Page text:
Looking at the flag of Alberta, my first plan was to enlarge the landscape on the shield, but I saw that lizard-socks had already done that (although I would draw the hills a little bit differently). I then considered combining that idea with the floral symbol of the state, the wild rose, similar to the one Mario and others had made, but slightly more abstract. I took the pink color from a photograph of a wild rose. I thought six anthers would suffice to symbolize "many", and ended up with this proposal.
The fact that there is a Union Jack and crown depicted on it. Sure, it's called "British", but the days of colonialism are over, and a provincial flag should express something about the province, not about the country of which it has been a dependency.
The awkward mixing of a wave pattern with the overly detailed rays of the sun, which creates a visual mess.
So, I eliminated the sun and the Union Jack, and instead placed a picture of pacific dogwood, the official flower of British Columbia, in the center of the flag.
I added two alternative versions, with an extra colour, on request.
I made a few tweaks to the flag of New Brunswick. Instead of stretching the lion beyond recognition, it is doubled, and it keeps the blue nails and tongue that it has on the shield. Also, the proportions are changed from 16:10 to 3:2.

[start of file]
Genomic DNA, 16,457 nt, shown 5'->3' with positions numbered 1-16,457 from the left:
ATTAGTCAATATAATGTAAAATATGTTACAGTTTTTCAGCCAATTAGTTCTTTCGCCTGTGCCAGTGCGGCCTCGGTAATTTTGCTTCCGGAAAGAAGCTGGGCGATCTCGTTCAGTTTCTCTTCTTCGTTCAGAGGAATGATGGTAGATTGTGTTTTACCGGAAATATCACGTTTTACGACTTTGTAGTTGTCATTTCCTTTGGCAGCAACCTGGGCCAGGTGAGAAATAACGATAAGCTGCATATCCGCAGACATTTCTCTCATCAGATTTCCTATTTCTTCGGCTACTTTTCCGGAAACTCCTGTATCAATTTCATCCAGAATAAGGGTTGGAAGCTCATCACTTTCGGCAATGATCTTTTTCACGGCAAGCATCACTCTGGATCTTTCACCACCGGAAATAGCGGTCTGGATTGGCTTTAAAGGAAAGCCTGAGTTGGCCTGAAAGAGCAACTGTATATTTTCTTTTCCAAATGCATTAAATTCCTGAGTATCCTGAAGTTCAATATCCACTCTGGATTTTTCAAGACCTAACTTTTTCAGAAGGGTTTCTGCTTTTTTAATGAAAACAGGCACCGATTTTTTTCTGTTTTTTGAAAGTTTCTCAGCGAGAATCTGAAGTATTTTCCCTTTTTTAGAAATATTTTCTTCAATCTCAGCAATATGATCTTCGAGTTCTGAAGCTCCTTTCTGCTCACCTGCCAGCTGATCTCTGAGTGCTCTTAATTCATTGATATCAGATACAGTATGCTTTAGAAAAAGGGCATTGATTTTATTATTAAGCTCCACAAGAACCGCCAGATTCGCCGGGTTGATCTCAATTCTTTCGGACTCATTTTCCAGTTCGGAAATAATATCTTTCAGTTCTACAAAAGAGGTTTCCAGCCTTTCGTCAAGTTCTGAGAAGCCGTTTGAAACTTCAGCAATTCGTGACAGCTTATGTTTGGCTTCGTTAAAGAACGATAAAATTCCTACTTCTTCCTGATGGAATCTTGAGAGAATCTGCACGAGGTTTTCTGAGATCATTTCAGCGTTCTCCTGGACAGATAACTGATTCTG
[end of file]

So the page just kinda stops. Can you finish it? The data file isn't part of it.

Nova Scotia's blue-on-white saltire doesn't really need any shields or symbols attached to it - in itself it is a strong enough reference to Scotland. But if I had to put anything on it, it would be the mayflower, the official flower of Nova Scotia since 1901.
In these designs for the flag of Ontario I combine the branch of maple leafs from the shield on the current flag with the logo of the province. Proposals 1-3 use the 2006 logo, while proposals 4-6 use the 2019 logo.
On the flag of Prince Edward Island, the red and white border (that messes up any design with a red and white background) is replaced by a golden border. The three oak saplings from the old flag have matured, and so three acorns represent them - while the old oak tree has disappeared from the picture.
The second version features the heraldically equal but much more stylized lion from the shield of New Brunswick, which gives it a more modern look.